“True Truth”: Whatever Happened To Thinking It Out & Thinking It Through?
In his much acclaimed 1987 book The Closing Of The American Mind, which was an insider’s criticism of the failures of higher education, the late Allan Bloom (Sept. 14, 1930—Oct. 7, 1992), an American philosopher, classicist, and academician, wrote, “There is one thing a professor can be absolutely certain of: almost every student entering the university believes, or says he believes, that truth is relative.”
A Deadly Worldview
And why not? By the time the average American student reaches the college level, he has been thoroughly indoctrinated with the presuppositions (“preunderstandings” in current lingo) and tenets of Evolutionism/Naturalism/Materialism. Thus, when he believes truth is relative, he is simply following the logical conclusions of his intellectually flawed and religiously fatal worldview.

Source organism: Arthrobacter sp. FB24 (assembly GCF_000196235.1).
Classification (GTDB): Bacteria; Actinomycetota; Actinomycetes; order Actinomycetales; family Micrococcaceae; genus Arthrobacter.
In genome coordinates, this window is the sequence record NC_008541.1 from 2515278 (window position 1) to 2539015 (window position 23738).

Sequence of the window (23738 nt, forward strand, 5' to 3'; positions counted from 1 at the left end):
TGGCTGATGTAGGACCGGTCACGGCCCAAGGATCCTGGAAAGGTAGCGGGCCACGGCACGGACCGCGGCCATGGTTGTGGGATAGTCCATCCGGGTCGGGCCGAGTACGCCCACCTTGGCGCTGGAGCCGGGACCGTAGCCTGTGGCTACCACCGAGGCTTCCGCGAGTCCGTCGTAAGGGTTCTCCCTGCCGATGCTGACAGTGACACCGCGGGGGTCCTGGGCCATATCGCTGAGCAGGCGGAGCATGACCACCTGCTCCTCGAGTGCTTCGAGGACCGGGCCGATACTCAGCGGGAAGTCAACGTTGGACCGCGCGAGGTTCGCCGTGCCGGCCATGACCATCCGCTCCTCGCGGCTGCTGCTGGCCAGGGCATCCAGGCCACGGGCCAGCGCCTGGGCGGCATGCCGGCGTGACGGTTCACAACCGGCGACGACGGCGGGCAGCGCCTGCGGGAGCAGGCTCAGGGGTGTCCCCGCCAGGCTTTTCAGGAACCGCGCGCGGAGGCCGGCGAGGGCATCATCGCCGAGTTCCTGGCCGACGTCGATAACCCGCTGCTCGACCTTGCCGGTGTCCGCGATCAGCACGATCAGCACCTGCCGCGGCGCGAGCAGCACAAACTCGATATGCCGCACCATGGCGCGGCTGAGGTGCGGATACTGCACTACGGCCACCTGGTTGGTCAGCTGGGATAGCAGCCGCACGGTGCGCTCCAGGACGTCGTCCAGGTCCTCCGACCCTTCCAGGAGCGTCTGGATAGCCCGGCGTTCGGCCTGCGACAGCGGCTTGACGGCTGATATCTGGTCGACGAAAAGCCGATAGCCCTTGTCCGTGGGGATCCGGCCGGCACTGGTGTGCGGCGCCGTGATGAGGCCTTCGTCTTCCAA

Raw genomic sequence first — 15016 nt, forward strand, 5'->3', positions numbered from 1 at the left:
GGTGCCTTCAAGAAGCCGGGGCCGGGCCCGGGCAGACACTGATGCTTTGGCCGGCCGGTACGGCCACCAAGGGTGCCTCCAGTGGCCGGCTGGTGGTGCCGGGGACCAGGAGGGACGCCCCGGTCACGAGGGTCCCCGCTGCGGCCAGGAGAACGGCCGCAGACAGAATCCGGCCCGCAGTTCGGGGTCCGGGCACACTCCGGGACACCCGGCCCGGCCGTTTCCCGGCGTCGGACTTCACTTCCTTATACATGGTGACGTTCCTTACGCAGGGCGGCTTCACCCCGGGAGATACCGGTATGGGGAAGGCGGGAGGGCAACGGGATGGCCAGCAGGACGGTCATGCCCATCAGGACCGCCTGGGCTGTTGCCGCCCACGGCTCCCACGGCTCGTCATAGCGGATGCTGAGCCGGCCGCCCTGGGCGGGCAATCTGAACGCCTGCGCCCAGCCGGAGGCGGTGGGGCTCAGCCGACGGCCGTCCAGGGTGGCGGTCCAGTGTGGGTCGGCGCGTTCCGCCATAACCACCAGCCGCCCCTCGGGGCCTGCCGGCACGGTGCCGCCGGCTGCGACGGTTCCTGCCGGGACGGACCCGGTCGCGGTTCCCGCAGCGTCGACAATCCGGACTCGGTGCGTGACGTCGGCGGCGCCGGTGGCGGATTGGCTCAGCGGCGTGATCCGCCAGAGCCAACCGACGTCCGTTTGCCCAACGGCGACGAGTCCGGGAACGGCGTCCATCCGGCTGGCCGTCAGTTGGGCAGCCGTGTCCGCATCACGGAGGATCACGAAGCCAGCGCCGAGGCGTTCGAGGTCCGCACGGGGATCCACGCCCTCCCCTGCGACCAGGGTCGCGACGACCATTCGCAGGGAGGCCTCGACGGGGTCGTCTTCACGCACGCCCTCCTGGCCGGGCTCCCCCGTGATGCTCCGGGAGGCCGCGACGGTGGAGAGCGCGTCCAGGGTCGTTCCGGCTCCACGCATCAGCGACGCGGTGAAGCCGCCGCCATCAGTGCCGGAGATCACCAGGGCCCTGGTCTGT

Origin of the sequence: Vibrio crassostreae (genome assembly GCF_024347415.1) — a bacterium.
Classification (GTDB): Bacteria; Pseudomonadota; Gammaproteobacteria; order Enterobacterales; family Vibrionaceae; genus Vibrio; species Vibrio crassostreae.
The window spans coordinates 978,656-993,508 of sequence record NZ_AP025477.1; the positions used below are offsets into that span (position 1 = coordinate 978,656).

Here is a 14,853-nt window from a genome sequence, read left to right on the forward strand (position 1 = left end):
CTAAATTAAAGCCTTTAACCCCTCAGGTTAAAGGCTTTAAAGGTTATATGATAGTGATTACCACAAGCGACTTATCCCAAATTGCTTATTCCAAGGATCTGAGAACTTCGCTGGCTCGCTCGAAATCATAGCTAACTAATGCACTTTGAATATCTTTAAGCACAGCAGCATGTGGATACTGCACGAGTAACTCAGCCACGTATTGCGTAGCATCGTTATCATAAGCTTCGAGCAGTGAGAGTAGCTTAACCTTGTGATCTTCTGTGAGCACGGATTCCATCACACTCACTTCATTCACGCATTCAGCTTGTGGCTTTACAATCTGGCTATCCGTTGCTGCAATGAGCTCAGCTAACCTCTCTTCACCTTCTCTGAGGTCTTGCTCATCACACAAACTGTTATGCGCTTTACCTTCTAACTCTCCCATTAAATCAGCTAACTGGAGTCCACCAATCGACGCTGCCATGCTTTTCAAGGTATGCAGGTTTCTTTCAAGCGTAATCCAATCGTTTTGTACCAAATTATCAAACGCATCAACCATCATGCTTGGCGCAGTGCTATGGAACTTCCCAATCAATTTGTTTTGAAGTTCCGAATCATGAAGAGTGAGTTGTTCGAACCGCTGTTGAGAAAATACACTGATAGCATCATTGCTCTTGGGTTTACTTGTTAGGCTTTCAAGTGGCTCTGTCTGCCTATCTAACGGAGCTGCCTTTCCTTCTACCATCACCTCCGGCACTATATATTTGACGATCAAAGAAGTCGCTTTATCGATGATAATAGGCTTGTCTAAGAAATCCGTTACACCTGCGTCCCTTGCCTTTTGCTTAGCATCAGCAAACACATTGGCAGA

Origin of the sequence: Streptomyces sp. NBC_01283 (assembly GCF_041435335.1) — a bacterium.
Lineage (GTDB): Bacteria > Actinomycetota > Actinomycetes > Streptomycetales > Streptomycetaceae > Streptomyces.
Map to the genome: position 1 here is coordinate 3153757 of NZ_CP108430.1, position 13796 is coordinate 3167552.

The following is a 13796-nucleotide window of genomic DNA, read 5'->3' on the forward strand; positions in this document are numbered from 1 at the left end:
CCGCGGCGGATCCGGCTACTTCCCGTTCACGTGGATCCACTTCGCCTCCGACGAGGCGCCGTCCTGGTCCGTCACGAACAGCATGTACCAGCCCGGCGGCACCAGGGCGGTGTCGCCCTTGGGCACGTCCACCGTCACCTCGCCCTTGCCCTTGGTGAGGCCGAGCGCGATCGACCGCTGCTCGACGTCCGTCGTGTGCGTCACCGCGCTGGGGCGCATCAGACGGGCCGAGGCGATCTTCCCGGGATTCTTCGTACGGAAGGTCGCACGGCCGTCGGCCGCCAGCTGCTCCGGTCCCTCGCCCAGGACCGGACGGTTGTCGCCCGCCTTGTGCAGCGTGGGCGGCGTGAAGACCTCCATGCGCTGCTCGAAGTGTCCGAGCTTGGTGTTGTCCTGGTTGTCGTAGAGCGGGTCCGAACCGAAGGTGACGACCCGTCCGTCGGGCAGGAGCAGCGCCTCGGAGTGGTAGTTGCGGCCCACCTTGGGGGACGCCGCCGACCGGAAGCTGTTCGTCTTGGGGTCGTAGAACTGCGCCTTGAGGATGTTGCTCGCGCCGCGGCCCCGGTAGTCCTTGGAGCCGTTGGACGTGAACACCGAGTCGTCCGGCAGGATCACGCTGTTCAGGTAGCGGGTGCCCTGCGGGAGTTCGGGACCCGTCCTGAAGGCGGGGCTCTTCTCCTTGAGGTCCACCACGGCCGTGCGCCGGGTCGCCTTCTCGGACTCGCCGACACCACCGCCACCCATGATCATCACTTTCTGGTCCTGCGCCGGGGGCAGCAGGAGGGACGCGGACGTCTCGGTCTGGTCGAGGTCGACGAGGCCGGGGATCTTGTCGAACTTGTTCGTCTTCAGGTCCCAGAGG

Is It True That We Can All Have Our Own Truth, Even When Such “Truths” Are Diametrically Opposed?
In fact, it is not all that unusual today to hear someone expressing the idea that a thing is true for them if they think it’s true, or is in any way meaningful to them. In other words, they can have their truth, you can have your truth, and I can have my truth, and all these truths can be true, even though they are completely contradictory to each other. An example of this can be seen in the results of a math aptitude test given to various students from around the world, including Americans. Even though the Americans came in dead last in the competition, when they were asked how they “felt” about their math ability, they came in first.